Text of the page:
Resilience is the ability to bounce back. We can think about a rubber band and how it stretches and we hope that the stress isn't too much. The more official definition is the ability to recover from, and adjust to, misfortune or change.
We like to put an emphasis on those two words in that definition, the change part, and the misfortune part, because we need resilience for both. We need resilience to cope with change, which may not be bad things, and we need resilience to cope with misfortune, which is clearly hardship.
All of us need resilience, because all of us, while we may not have misfortune, we will definitely have change. We all need the skills of resilience to be able to bounce back.
A contemporary researcher by the name of Ann Masten talks about resilience in terms of Ordinary Magic. Resilience is in the small things in our lives. It's not big, extraordinary things. It's ordinary things like a grown-up showing up consistently at the same time every day for you. It's those things that can contribute to our sense of resilience.
The truth is, we might not be able to get rid of all the risk factors in our lives. We see extraordinary examples of people who have had risk factors in their lives and have been able to achieve amazing things. That's the result of protective factors.
Put simply, protective factors are characteristics, events, and processes that buffer risk.
An environmental protective factor can be high-quality and trauma-sensitive early care and education.
Others are combating racism with culturally-responsive curriculums in our schools and ensuring that we have diverse representation in our staff and our decision making bodies.
We can look at family protection. Even in families where it seems like there's a ton of risk, there's always some strengths. If you shine a light on them, they'll grow. We want to always be looking at the budding or the emerging protective factors and grow them.
You can be born with some traits that are going to help you be more resilient. You can be born with flexibility or with an easy to warm temperament. But you can also learn some of these things early on in your life. We know that these early traits that get nurtured and supported are the ones that stay with us. So we want to do this resilience, or protective factor building, while the brain is developing.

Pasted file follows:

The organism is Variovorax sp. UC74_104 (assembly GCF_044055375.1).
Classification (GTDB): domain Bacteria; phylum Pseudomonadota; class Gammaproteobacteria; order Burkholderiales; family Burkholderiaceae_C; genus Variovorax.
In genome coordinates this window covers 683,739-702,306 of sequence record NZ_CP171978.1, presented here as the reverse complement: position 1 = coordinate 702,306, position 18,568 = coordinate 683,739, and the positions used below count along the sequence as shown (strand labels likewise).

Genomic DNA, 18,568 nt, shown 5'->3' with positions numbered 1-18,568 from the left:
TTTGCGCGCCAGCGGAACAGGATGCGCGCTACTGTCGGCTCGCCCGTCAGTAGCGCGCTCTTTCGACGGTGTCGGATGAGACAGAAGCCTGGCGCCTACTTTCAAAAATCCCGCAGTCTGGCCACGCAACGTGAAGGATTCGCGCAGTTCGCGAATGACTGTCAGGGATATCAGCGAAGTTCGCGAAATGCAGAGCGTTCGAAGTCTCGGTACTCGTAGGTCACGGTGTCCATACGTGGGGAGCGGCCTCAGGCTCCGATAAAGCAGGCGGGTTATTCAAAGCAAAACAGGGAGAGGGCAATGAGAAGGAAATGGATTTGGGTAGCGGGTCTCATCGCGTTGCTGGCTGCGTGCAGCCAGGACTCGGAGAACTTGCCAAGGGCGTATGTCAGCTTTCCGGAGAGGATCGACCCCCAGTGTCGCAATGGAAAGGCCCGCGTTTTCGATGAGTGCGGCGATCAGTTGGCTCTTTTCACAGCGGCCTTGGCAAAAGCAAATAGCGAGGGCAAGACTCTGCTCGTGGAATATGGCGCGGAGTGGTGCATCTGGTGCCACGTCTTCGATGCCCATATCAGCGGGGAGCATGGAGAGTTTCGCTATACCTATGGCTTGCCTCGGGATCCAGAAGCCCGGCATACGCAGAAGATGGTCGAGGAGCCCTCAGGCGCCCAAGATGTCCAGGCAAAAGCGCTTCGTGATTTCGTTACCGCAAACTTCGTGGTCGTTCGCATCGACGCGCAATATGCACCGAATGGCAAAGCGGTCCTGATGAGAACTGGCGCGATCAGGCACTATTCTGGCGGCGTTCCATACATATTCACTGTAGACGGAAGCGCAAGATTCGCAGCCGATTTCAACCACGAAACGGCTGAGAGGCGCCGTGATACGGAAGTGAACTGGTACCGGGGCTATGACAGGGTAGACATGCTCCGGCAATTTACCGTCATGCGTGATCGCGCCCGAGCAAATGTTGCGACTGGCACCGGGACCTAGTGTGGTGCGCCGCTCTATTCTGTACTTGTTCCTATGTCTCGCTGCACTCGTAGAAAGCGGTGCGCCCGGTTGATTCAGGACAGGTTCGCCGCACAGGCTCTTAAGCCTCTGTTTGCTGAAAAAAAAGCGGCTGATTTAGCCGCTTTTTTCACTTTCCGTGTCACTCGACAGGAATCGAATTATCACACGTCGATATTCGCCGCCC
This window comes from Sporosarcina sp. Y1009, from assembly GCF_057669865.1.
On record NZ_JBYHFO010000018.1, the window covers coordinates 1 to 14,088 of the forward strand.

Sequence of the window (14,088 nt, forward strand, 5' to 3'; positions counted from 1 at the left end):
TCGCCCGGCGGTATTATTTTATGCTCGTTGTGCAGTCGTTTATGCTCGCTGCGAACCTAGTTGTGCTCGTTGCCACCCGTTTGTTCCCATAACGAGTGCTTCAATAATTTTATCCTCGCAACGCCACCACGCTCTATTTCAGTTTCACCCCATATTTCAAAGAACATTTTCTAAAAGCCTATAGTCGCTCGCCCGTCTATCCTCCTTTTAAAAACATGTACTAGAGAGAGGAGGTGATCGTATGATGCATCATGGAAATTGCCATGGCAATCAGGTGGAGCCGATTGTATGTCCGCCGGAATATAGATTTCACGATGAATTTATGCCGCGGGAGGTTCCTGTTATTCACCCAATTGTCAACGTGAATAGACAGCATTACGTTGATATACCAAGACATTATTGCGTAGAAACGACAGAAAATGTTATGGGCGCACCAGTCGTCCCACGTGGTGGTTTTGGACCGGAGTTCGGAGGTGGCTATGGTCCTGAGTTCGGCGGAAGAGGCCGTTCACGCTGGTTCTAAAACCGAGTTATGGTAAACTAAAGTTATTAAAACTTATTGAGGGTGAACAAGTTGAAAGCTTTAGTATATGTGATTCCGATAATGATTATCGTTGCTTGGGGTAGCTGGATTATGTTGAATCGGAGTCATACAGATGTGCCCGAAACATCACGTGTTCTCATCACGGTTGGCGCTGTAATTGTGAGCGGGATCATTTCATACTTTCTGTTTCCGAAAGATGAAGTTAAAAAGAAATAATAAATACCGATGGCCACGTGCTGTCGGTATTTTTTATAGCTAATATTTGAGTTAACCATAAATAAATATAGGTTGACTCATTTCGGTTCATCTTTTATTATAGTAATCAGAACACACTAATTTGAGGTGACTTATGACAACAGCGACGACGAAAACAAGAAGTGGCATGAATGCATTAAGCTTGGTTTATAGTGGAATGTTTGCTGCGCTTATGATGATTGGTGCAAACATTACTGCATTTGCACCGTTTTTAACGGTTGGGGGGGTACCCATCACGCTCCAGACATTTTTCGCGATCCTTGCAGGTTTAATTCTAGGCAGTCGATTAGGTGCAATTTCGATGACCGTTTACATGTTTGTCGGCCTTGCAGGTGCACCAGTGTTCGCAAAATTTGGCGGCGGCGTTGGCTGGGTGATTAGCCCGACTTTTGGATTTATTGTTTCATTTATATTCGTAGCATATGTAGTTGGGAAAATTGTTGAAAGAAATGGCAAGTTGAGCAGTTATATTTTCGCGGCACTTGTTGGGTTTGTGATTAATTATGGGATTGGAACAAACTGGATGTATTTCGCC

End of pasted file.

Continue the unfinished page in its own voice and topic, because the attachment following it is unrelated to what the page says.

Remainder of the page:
We want to see kids who want to try new things. We want to see curiosity. We want to see a desire to solve a problem. When the block tower falls over, we want them to want to build it again. We want to see persistence. We want them to have a love of learning. We want them to be able to start play
So all of those behaviors are things that we're looking for. And if we're not seeing them. That's a good indicator that initiative is something we need to zero in on.
When I think about building initiative, it's in every single part of our day. Think about the kiddo who comes out of the bathroom with their pants unzipped and they wobble over to you and expect you to zip them. Instead of just (because I have 15 other kids and I'm busy) zipping them up and sending them on their way, I'm going to say, “Oh, how can we figure this out?” I'm going to take that extra 30 seconds to a minute to help you figure out how you're going to do that yourself. Initiative in a classroom is about not fixing everything for kids and about looking at all of the challenges that we face as opportunities for learning.
Initiative and the concept of scaffolding go hand in hand. We want kids to develop confidence and mastery of things. And if they can't do it, we have to scaffold for them until they can. We constantly want to be thinking about, if you're not willing to do a puzzle, you're afraid of it, you don't have confidence in yourself that you can do it. How am I going to scaffold puzzles, so that you start to grow some confidence? That may be starting with gigantic puzzle pieces that are really doable and then building your successes, with lots of care and reinforcement and attention to those things.